6. In the result, the AAC agreed with the decision of the ITO and upheld the conclusion that the surplus was required to be considered as a revenue gain.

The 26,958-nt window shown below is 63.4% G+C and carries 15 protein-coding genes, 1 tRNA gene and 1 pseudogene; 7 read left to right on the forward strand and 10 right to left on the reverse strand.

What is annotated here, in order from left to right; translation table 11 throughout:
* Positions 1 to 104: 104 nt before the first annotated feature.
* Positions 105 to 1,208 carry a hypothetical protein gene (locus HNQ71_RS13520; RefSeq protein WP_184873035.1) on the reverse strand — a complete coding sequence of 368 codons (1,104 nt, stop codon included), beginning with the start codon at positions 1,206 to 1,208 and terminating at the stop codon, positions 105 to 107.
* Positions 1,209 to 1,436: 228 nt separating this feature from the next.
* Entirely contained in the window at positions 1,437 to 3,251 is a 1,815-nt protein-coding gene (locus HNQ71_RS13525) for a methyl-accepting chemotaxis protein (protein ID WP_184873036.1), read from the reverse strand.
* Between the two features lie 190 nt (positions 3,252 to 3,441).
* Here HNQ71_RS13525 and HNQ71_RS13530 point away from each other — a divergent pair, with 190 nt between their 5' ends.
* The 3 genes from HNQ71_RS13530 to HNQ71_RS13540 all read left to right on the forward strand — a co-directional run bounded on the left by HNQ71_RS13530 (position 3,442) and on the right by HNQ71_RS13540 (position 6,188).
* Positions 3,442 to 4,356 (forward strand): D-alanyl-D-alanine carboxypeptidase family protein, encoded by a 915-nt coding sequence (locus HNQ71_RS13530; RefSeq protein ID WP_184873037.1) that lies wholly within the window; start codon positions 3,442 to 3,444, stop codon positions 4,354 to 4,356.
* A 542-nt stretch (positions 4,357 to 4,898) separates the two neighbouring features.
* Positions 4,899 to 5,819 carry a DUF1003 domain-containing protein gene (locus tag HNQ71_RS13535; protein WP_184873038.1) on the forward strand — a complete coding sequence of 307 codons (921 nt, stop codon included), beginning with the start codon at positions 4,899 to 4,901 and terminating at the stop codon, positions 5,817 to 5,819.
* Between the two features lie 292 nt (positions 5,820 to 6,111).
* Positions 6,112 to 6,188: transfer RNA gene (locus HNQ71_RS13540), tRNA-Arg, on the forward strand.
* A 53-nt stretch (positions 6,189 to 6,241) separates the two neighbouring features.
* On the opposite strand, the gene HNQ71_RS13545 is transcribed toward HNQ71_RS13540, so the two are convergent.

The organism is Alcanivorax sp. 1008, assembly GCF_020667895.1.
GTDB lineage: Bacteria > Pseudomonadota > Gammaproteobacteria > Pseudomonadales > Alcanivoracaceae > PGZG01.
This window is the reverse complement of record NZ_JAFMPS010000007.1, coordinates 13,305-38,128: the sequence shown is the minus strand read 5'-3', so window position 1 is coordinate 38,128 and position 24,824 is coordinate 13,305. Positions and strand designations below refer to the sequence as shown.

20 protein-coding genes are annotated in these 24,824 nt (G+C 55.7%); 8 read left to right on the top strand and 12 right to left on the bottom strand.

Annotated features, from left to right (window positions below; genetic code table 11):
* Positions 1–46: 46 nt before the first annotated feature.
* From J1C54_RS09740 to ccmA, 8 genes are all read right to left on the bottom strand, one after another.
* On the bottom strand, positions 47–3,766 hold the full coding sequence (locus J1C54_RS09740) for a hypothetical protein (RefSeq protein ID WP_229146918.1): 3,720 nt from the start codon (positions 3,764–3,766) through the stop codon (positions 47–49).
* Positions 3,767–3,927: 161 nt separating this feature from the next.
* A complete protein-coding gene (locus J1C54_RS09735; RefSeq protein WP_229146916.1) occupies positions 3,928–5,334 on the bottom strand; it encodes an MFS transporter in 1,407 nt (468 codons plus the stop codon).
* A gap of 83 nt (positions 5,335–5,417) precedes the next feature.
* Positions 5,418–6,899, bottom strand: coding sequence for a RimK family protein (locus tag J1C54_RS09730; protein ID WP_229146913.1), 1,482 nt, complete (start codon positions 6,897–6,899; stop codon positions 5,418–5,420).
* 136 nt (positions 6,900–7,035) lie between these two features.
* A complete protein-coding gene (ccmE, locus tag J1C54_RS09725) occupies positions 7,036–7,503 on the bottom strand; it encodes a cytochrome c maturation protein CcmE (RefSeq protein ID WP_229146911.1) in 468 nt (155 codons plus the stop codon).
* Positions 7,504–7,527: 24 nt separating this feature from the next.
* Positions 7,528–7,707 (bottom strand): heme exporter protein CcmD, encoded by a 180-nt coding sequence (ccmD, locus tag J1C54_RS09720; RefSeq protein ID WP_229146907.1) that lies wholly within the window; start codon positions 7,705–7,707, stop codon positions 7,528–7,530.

7. The assessee carried the matter in further appeal to the Income-tax Appellate Tribunal. It is unnecessary to set out or refer to the factual portion of the Tribunal's order. The Tribunal expressed its opinion that it was difficult to accept the submission made on behalf of the assessee that the assessee's intention all along was to make an investment in the land with a view to earn income therefrom after putting up construction on the land. The assessee's further case that she was compelled to sell the plots because she was unable to obtain possession of the plots from the municipality was also considered. After considering the submission in the background of the facts on record, the submission also did not find acceptance with the Tribunal. The Tribunal noted that for two earlier years such surplus had been treated as a capital gain. In its opinion, however, this fact would not help the assessee. On the contrary, according to the Tribunal, the history of purchase and sale of plots suggested that there had been regular activity at short intervals by the assessee. The nature of purchases, the locality in which the plots are situate and the history of purchase and sale were considered by the Tribunal and the Tribunal up-held on those facts the conclusions earlier reached by the ITO which had been subsequently upheld by the AAC.